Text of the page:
To help you break the vicious cycle and stop waking up in the middle of the night, I’ll explain to you a list of actionable steps to solve your trouble staying asleep.

    1. Take control over the last 90 minutes of your night

    What you do (or don’t do) before bedtime have significant impact on the quality of your sleep. Many times, it can be the difference between staying up until 4am and sleeping like a baby.

    Here are a few suggestions:

    • Go from light to dark – Darkness stimulates production of the sleep hormone melatonin. Turn off unused light around the house, and think about investing into warm light that you can use in the bedroom before bedtime.
    • Avoid screens (or wear blue light blocking glasses) – Keep the bedroom a technology-free zone as the light from electronic devices can disturb your sleep. If you need to work, wear blue light blocking glasses (also known as computer glasses) throughout or before you sleep to prevent sleep disruption.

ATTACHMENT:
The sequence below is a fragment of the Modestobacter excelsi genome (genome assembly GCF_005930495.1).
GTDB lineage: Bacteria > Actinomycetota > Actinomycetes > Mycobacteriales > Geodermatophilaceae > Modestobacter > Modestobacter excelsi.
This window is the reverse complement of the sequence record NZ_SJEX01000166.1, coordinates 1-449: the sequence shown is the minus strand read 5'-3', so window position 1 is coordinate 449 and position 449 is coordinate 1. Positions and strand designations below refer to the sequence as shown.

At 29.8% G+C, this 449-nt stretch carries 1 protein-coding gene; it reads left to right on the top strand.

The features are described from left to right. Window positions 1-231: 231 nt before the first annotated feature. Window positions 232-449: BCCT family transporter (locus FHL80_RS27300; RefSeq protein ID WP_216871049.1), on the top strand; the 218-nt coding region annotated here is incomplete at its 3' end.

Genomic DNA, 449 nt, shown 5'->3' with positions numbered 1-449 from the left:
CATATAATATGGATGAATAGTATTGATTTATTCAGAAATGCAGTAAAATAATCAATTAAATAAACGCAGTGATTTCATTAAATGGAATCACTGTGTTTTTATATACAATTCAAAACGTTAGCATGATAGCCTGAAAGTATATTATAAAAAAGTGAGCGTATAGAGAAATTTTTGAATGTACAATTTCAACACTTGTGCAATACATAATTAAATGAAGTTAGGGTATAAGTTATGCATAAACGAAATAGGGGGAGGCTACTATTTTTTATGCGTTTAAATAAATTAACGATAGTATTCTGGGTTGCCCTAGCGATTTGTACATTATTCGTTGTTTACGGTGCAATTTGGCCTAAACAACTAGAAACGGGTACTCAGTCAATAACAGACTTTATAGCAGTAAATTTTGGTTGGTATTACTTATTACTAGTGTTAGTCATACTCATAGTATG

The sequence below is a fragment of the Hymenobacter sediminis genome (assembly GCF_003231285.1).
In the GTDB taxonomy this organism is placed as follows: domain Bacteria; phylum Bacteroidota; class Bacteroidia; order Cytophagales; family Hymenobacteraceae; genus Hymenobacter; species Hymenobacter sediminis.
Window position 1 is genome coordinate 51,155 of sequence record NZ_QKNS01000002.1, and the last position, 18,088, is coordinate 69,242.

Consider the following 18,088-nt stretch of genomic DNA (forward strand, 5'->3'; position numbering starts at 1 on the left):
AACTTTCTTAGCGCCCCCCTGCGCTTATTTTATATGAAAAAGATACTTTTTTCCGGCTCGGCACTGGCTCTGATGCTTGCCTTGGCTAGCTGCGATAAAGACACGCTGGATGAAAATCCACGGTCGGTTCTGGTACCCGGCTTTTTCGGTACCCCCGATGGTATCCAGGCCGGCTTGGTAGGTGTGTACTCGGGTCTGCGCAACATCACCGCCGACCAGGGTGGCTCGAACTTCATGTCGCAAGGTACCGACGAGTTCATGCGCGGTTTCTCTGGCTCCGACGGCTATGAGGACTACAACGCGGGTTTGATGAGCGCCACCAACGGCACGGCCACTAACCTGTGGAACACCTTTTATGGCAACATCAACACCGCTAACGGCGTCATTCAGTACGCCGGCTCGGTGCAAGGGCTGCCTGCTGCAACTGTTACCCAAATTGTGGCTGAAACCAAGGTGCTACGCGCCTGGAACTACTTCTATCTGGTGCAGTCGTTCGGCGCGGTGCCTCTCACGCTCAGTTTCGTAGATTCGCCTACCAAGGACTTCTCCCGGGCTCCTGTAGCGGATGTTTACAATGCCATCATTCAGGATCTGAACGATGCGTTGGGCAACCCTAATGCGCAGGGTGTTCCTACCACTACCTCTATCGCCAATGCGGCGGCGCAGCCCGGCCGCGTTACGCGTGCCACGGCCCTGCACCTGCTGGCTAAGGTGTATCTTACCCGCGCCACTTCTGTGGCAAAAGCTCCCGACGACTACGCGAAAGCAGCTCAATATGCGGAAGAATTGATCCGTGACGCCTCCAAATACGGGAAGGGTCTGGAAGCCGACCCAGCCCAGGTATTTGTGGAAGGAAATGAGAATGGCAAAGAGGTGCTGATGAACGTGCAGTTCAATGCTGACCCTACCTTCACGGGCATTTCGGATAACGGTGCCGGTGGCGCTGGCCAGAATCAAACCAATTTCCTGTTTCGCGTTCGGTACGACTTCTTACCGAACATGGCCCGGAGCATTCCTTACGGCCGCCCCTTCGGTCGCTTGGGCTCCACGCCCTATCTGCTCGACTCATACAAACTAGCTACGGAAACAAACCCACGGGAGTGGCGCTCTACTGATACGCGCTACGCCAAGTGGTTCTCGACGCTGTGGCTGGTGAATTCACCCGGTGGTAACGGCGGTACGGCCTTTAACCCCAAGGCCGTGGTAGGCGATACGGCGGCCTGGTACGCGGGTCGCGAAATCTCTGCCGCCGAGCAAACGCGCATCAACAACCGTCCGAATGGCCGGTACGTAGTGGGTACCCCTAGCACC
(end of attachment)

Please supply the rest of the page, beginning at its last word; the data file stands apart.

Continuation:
• Find an activity that helps you to wind down  This could be anything that calms you down, and reduces thinking (especially unnecessary stress). Fir example, listening to soothing/good feel music, taking a hot bath, reading or meditating.
    • Keep any electronics you have on the other side of the room or outside the room – One of the most harmful things that can disrupt your sleep is the notifications you get from your smartphones. The simplest way to avoid this is to keep it away from you.
    • Create a bedtime routine – A night routine is a couple of things you do prior to going to bed. By doing these things every night, you’ll have a more restful and high-quality sleep. Learn how to pick up a night routine here: The Ultimate Night Routine Guide to Sleep Better and Wake Up Productive

    2. Eat the right nutrients (and avoid the wrong ones)

    What you eat (not just when we eat) plays a critical role in your sleep quality. If you’re ever in doubt of what to eat to improve your sleep, take the following into consideration: